'I think he would have been thrilled': Family grateful Jay Keddy's name lives on in trail
'I’m sure he would love ... that this is a place where kids and their parents can ride'
As Katharina Della Pia hiked up Hamilton's newly-opened Keddy Access Trail, it wasn't hard for her to imagine her father Jay using it every day when the weather was right.
"I think he would have been thrilled. I know he would have absolutely loved having that kind of accessibility to commute to work," said the 29-year-old.
Five years ago, Jay Keddy, a 53-year-old kindergarten teacher, avid cyclist and father of three, was struck from behind and killed while biking up Claremont Access.
The Keddy Access Trail is named in his honour.
"We would have wished something like that would have existed on the Claremont five years ago," said Della Pia.
"I think about different scenarios all the time of what would have changed that day, but you can't go back."
Della Pia lives north of Toronto now, but she walked the trail for the first time during a recent, physically-distanced visit with her mother, marking the five-year anniversary of her father's death.
"I miss him so much and although it does not bring him back I am so glad this trail is now here for everyone's safe transportation," she tweeted, along with a photo of it, complete with rails and signs for a pedestrian crossing.
The trail stretches from Hunter Street to West 5th Street with an entry point at Hunter Street and the Claremont Access. It also features four side connections with three-metre wide asphalt trails.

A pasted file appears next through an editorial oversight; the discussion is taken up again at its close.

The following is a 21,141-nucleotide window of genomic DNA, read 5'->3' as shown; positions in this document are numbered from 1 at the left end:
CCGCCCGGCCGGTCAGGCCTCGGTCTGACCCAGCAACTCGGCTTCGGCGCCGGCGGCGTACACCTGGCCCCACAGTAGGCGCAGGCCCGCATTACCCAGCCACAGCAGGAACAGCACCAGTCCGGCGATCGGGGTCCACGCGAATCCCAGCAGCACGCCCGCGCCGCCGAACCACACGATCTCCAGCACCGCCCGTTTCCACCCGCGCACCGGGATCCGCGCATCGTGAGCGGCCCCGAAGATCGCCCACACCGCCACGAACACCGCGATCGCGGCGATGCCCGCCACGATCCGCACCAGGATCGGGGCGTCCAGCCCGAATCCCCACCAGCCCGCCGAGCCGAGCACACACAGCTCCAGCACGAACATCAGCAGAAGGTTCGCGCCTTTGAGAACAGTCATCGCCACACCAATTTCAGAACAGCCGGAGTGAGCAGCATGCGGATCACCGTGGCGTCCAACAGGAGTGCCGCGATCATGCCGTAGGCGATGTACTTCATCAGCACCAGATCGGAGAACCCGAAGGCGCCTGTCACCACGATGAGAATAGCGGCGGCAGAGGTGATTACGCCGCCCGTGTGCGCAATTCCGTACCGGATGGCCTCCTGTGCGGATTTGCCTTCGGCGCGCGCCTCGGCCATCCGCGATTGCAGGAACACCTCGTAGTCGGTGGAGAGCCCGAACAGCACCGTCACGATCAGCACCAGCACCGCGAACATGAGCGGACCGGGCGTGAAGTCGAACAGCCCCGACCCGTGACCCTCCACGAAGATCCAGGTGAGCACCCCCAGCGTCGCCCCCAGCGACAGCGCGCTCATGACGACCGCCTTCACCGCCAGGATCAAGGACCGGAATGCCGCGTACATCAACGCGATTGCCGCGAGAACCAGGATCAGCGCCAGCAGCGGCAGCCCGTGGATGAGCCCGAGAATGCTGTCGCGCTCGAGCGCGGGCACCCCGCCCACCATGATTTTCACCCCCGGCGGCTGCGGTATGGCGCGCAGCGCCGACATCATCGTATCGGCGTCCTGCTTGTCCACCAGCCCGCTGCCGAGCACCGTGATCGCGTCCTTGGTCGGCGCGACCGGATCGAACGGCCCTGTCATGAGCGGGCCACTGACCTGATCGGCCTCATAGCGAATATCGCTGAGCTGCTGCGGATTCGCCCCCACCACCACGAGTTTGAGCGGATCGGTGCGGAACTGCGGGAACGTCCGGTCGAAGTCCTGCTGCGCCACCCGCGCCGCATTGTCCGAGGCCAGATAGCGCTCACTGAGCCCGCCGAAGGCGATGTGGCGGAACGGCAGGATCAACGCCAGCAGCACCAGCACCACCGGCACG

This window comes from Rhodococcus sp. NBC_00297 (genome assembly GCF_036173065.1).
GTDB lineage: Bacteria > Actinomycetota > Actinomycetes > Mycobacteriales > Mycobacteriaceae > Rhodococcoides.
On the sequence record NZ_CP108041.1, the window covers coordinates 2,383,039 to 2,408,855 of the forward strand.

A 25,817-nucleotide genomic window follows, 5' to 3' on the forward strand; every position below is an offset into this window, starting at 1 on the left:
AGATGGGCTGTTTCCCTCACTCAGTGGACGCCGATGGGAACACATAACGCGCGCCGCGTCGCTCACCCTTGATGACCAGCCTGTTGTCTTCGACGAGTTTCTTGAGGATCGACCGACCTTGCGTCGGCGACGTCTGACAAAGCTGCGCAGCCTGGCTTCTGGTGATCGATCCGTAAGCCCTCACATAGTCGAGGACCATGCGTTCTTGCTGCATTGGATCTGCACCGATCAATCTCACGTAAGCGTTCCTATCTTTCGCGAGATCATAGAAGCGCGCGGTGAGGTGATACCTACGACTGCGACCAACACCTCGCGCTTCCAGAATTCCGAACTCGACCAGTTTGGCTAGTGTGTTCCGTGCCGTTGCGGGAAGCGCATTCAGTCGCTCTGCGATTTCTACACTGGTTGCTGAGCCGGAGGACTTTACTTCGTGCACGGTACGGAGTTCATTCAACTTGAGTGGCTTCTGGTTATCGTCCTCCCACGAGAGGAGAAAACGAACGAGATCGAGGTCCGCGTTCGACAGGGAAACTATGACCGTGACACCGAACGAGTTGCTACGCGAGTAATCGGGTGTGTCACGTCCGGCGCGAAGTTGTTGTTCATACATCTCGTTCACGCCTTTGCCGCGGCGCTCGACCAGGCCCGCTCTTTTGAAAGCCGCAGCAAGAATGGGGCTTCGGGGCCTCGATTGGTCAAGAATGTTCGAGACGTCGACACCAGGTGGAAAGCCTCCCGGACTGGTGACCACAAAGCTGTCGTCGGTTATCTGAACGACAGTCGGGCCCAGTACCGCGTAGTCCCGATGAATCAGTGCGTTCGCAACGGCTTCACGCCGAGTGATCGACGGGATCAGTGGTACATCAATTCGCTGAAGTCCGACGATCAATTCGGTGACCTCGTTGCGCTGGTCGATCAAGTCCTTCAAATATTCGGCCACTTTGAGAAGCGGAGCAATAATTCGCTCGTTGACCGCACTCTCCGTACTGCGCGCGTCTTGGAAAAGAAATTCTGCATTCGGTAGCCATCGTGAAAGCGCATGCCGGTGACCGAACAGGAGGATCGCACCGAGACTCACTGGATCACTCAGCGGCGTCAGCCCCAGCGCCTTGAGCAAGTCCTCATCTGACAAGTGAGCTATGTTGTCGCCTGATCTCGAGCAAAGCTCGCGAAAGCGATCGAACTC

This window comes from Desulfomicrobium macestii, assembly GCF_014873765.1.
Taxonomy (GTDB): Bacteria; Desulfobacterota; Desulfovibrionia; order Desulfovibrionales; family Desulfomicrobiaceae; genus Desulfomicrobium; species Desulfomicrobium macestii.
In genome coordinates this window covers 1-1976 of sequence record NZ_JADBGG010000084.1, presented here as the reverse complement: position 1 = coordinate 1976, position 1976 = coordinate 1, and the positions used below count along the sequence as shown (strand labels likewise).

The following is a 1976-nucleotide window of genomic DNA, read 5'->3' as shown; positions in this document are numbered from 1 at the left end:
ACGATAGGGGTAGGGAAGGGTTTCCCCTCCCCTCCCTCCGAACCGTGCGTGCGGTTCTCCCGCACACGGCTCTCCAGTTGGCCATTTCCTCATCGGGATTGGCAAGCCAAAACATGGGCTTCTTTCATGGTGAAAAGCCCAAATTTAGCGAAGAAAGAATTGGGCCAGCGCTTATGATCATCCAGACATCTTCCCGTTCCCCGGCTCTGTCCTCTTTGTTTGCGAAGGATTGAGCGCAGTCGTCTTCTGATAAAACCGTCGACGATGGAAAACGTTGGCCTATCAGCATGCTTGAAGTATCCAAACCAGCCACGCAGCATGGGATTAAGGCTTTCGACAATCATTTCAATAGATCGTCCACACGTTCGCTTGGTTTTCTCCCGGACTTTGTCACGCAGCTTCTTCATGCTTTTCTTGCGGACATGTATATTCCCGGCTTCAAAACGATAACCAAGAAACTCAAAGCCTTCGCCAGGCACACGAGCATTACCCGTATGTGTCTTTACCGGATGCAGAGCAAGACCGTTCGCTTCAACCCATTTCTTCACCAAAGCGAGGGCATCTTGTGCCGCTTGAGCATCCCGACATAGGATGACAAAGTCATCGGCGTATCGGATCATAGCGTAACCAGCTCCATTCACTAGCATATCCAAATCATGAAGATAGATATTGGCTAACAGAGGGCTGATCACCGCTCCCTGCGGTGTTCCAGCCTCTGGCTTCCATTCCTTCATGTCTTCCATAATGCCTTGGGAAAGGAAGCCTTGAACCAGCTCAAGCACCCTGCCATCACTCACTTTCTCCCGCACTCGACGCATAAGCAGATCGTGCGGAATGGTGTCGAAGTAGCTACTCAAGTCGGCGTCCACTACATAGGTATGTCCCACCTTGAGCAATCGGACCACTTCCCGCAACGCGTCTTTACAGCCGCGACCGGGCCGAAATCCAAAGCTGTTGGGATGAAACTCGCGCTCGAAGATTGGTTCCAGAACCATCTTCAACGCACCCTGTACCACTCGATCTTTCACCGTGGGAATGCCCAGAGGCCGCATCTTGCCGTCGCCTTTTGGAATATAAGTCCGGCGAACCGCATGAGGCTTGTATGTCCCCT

"To have a trail that is accessible for people to use, to safely bike, commute to work, do their physical activity is something that for us, we're grateful that it can honour his legacy and really help the entire community in Hamilton," said Della Pia.
In a media release announcing the trail's opening on Dec. 4, Mayor Fred Eisenberger praised the project as a way to "provide much-needed connectivity between the lower city and mountain," calling it a "wonderful tribute" to Keddy.
Ward 14 Coun. Terry Whitehead described the trail as a way of sharing Keddy's spirit.
"We lost a great citizen, friend and family member and it is unfortunate Jay is no longer with us. As an avid cyclist, it is fitting to have one of the City's major bike lane accesses named after Mr. Keddy."
Losing a parent isn't something people get over easily, she said, but the Keddy family is trying hard to focus on remembering Jay, rather than the tragic events that took him from them.
"I think my mom will still always feel that hole, being a widow now," Della Pia said, adding his children are trying to live their lives in a way that would make him proud.
While nothing can bring Jay Keddy back, his daughter said she's glad his name can be part of something that will help keep others safe.
"As a kindergarten teacher I'm sure he would love the fact that this is a place where kids and their parents can ride their bike or get some exercise or be together."